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Putin's superyachts targeted in latest round of U.S. sanctions

The new sanctions from the Treasury Department also identified yachts and luxury aircraft belonging to Kremlin-linked oligarchs.
The Shellest, center, a yacht the U.S. Treasury Department says is linked to Russian President Vladimir Putin
The Shellest, center, a yacht the Treasury Department says is linked to Russian President Vladimir Putin, docked in Sochi, Russia, in 2018. Olga Volodina / Alamy

The White House announced a new round of sanctions Thursday against Russia over its assault on Ukraine, which include targeting four yachts linked to Russian President Vladimir Putin.

The Treasury Department said Putin has taken numerous trips on two of the yachts, the Russia-flagged Graceful and the Cayman Islands-flagged Olympia, "including a 2021 trip in the Black Sea where he was joined by Alyaksandr Lukashenka, the OFAC-designated corrupt ruler of Belarus, who has supported Russia’s war against Ukraine." (OFAC is the Treasury Department’s Office of Foreign Assets Control.) 

The Treasury Department also identified two other yachts it said are linked to Putin — the Shellest and the Nega. "Shellest periodically travels to the coast where President Putin’s infamous Black Sea Palace is located, and President Putin uses Nega for travel in Russia’s North," the agency said in a news release.

The U.S. first sanctioned Putin in February. Some experts have estimated that his net worth is in the tens of billions; he has buried his wealth behind numerous shell companies, making it difficult to locate and freeze his assets. The Treasury Department said Thursday that the Olympia and the Graceful are owned by a company owned by the Russian government, while the Shellest and the Nega are owned by a Russian company.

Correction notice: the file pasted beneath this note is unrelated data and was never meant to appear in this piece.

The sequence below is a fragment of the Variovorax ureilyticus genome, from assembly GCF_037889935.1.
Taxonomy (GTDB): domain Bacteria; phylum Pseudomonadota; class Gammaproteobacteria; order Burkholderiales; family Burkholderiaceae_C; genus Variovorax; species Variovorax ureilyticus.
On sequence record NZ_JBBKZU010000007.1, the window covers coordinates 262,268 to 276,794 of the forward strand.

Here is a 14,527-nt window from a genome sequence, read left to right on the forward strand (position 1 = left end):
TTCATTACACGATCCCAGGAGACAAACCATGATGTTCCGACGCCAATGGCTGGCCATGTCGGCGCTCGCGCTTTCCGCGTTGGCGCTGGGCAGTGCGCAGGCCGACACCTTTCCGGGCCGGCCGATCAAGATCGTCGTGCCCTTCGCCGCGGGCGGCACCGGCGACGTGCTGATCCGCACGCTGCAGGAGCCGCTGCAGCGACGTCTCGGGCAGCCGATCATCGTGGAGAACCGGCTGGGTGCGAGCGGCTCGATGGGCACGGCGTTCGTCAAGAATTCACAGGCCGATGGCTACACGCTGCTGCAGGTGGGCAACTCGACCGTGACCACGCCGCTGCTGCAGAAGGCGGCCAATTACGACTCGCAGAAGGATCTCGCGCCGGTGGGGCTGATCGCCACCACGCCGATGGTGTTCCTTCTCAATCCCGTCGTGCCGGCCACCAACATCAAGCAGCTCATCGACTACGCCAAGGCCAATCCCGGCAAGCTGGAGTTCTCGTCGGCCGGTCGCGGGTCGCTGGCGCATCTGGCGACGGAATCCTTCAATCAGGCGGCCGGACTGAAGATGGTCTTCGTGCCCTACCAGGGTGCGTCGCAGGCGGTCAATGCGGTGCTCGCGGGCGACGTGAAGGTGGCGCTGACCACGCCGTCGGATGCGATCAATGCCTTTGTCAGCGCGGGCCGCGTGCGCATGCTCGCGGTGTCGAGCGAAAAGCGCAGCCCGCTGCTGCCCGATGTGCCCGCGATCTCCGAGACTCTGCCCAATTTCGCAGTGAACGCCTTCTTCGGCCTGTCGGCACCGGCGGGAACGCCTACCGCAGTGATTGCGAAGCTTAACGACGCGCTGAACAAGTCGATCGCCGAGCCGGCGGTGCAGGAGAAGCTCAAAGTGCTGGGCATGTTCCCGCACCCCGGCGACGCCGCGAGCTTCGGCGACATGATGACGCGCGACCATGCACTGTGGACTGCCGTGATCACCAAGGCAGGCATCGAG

Secretary of State Antony Blinken said the new sanctions were designed "to degrade the networks allowing Russia’s elites, including President Putin, to anonymously make use of luxury assets around the globe."

As part of the effort, the U.S. sanctioned Imperial Yachts SARL, a yacht brokerage it said is aligned with the Kremlin and provides "yacht-related services to Russia’s elites, including those in President Putin’s inner circle."

"When not in use by their owners, superyachts can be offered for charter through businesses such as Imperial Yachts, generating income for the owners, who are in some cases Russia’s oligarchs," the Treasury Department said.

Vladimir Putin's yacht 'Graceful'
The Treasury Department says Russian President Vladimir Putin has taken numerous trips on the Graceful, pictured in Sochi, Russia, in 2015. Marcus Brandt / picture alliance via Getty Images

In a statement Thursday, Imperial Yachts called the accusations "false" and said it "will pursue all available legal remedies to resolve this matter promptly."

"We are not involved in our clients’ financial affairs,” the company said.

The Treasury Department took aim at Putin allies, as well, including business leaders and government officials. Sergei Pavlovich Roldugin, whom the Treasury Department identified as a close friend of Putin's who helps manage his offshore wealth, was sanctioned, as was Yury Slyusar, the president of a state-owned company that is a major aircraft supplier for the Russian military.

The sanctions also targeted yachts and luxury aircraft belonging to other oligarchs, including a yacht called the Sea Rhapsody and a jet that have been linked to Andrei Kostin, the previously sanctioned head of Russia's VTB Bank.

Andrei Vladimirovich Skoch, a billionaire member of the Russian Duma who was also previously sanctioned, has been linked to a Cayman Islands-flagged yacht called the Madame Gu, a helicopter housed on the yacht and a private plane. The Treasury Department said that the 324-foot Madame Gu is valued at $156 million and that it "includes an elevator, beach club, gym, and requires significant maintenance and repair, including approximately $1 million for painting annually."